Down to the wire this week folks! No excuses, just remember to do your taxes. Let’s do this!
Well, this “big new event” sure starts off as a very pretty piece of mediocrity. The only person who has seen any advantage from Marvel’s recent “Ship-it-faster-than-we-can-write-it” strategy is Bendis, because his slow pace works better when read in chunks. This will (hopefully) be the case with Age of Ultron, because I have no idea what’s going on in this first issue. We’re given an alternate timeline called “Now” where Ultron has taken over everything. I will say, it’s drawn just like you’d expect Hitch to draw it, meaning it’s as epic as humanly possible, so that’s fun. But the plot is absolutely nothing, and this reads like a four-dollar foil-cover zero issue. Hooray! It’s just like the 90s!
What’s the best way to tie into the rest of the Batman books but keep your own comic independent? Only reference it in two pages, then move right along. That’s what Detective Comics has done with both “Death in the Family” and the latest developments. Layman keeps advancing his “Emperor Penguin” plot piece by piece, and it’s actually been a very enjoyable romp. The last few issues have seen Batman actually doing some detective work while he beats the crap out of the bad guys, and in this issue pieces keep moving to get the regular Penguin out of the way. It’s enjoyable stuff, and it’s not bogged down in other Bat-news.
Interesting. That’s the best way to describe this book, interesting. It’s also a bit confusing. Which makes me wonder where we’re going with this book. Apparently there’s a prison planet that works as a giant Las Vegas, and the people that work there are all in trouble for one thing or another. Our “hero” is of course one of those people, trying to break out, but can he do it? The concept is surprisingly simple for an out-of-this-world adventure. The art is good because you’re actually able to distinguish which character is which (that’s hard to do than you’d think these days.), and I’m left wondering where it’s all going. An enjoyable first issue.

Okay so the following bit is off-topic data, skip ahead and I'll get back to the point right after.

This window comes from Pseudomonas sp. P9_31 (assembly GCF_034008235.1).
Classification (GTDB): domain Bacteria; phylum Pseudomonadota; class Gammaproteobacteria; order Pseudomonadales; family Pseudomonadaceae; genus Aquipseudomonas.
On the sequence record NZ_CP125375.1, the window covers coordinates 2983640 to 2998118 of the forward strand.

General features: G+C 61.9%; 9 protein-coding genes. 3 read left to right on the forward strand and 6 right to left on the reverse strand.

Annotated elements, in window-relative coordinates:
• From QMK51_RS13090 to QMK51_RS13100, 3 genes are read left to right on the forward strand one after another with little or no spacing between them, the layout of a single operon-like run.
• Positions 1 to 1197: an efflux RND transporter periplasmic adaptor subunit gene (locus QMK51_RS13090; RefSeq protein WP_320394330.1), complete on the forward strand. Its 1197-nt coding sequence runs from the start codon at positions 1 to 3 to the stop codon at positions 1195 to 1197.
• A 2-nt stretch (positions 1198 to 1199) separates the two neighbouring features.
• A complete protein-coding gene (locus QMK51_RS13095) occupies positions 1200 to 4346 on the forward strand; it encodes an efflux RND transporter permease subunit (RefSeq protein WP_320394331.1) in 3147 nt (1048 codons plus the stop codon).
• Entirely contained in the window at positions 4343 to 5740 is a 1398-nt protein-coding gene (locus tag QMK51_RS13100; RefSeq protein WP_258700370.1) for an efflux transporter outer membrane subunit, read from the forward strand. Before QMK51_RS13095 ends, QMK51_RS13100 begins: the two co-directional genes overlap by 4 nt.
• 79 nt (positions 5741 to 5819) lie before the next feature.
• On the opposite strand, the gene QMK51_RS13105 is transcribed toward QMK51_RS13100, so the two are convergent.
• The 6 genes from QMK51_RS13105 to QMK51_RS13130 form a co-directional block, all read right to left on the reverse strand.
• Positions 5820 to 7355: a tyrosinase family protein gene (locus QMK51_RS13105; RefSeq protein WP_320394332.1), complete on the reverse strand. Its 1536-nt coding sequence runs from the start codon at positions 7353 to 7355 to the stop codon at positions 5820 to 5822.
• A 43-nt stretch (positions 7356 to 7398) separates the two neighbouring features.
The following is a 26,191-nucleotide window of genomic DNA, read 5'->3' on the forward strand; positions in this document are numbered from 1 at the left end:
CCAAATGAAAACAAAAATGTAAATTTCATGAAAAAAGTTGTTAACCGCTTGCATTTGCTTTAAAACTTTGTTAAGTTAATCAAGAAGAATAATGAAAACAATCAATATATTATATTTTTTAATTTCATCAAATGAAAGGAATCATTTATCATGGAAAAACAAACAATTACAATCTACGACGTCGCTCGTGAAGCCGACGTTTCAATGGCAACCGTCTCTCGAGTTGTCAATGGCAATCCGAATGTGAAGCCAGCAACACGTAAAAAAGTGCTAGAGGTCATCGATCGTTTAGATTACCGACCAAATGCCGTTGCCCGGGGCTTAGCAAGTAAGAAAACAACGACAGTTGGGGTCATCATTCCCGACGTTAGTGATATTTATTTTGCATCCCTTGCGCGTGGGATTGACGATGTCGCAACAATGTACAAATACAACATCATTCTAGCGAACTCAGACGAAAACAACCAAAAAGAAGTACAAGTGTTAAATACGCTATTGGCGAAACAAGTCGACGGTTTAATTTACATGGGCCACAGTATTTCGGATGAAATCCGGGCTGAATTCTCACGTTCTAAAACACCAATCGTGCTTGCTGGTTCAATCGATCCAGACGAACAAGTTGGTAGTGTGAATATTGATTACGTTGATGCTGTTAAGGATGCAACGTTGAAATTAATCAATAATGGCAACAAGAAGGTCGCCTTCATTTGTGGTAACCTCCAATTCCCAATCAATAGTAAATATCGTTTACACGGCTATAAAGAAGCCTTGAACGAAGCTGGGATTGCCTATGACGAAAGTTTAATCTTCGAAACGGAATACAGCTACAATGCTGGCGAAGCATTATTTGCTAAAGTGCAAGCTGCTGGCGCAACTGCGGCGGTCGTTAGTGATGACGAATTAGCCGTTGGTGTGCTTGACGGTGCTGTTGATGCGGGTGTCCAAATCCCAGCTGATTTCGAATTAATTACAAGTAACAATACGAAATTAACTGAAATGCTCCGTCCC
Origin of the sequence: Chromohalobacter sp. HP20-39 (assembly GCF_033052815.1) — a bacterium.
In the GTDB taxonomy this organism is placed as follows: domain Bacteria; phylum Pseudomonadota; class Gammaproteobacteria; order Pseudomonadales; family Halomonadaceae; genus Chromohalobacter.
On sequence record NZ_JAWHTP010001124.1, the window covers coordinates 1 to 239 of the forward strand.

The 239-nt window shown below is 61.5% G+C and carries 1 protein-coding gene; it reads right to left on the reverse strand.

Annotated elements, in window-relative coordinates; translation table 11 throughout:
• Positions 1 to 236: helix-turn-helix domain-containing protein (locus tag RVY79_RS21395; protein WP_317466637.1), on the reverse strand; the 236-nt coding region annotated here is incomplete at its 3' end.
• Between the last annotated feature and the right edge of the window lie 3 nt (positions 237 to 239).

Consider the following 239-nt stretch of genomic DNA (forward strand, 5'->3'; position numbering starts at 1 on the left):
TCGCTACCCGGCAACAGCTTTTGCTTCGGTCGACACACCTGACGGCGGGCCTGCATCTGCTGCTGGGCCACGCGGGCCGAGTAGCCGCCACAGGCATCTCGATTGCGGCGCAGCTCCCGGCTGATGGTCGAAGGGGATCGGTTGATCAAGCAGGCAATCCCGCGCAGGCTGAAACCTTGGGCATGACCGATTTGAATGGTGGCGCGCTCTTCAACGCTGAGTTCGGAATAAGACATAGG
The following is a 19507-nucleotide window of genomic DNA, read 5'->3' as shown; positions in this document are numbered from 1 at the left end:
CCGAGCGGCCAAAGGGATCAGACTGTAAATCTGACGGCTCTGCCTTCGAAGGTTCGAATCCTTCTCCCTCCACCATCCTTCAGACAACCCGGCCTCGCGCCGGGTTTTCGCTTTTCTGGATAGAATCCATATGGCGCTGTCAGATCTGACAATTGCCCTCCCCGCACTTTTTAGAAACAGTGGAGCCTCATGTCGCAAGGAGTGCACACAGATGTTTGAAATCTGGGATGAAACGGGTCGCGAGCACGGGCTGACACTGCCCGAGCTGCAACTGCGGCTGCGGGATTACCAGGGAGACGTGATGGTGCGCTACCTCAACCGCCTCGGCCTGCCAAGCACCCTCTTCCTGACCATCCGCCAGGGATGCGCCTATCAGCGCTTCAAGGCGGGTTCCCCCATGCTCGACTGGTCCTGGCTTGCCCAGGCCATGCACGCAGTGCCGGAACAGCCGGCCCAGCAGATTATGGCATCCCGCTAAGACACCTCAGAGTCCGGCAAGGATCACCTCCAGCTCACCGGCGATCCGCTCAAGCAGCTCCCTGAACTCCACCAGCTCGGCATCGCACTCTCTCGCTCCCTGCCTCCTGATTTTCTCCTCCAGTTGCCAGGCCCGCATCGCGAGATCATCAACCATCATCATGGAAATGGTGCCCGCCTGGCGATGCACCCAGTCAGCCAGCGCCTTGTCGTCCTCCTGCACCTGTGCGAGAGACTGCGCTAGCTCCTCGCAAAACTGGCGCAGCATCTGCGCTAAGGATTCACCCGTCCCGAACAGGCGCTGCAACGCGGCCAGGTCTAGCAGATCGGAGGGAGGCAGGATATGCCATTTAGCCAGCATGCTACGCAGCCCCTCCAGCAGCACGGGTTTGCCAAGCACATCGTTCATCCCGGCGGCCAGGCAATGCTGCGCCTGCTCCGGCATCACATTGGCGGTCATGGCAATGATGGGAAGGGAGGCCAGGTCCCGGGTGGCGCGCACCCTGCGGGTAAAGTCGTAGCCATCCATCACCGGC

Good lord, this was one weird creepy mini-series! Stretching the logic of what “crazy” actually is, this comic feasted on screwing with your mind almost as much as Nimble Jack loves messing with our protagonist. Nimble Jack is an absolutely creepy character, heavy on the torturing and messing with minds. This series finally comes to a close with Declan actually fighting and taking out Nimble Jack, but it’s pretty clear that there’s plenty of room for a follow-up mini series. It’s hard for a comic to be genuinely creepy, but this one hits all the right notes, and I bet it will read even better in a trade. You should probably buy that trade when it comes out. I’m just sayin’…
Swamp Thing #18 Writer: Scott Snyder Artist: Yanick Paquette
So, remember a few weeks ago when Animal Man and Swamp Thing claimed to be ending their stories? Yeah, well these latest issues are acting as epilogues that close out the real stories. Let’s start alphabetically with Animal Man. While it’s a very good book, it also kinda throws in a shocker death for no reason, and then just says to read the funeral next issue. It’s well put together, but I’m not sure I care at this point. Swamp Thing on the other hand, wraps up Snyder’s run in a nice neat little bow. It’s a solid ending that clears some stuff up and lets the next writer be ready to do whatever they want. Both of these stories have been building to these points, and both of them are just fine. If you like the characters, this will be a faithful interpretation of them that’s worth reading.
Now some quick hits!
Daredevil End of Days #6 Writer: Bendis and David Mack Artist: Klaus Janson: I just want this book to end at this point. It’s gone on way too long without giving answers…and I just don’t care anymore.
Avengers #7 Writer: Jonathan Hickman Artist: Dustin Weaver: This book is good, and Weaver makes it even better. I’m still intrigued about where it’s going, and with Hickman writing, we know it’s going to be wild.
Mara #3 Writer: Brain Wood Artist: Ming Doyle: I like this more with every issue I read. It’s turning into a future girl-power volleyball superhero story, and I don’t get to say that about any other comics.
Sex #1 Writer: Joe Casey Artist: Piotr Kowalski: A risque title doesn’t fully sell me on this book, and a slow-moving first issue doesn’t help, but I look forward to seeing where this is going, and will stay invested for now.
Green Lantern #18 Writer: Geoff Johns Artists: Symon Kudranski & Ardian Syaf: With a trip inside a lantern ring, Kudranski makes this a HUGE departure from the traditional Mahnke look. It’s incredible stuff, and the oddest issue of Green Lantern I’ve seen in a while.
All New X-Men #8 Writer: Bendis Artist: David Marquez: The story keeps going, and I don’t see much changing. It’s just kinda boring at this point.
And that’s the week! Again, sorry about my lateness, but we now return you to your regularly scheduled programming.
“The” Dan Jacka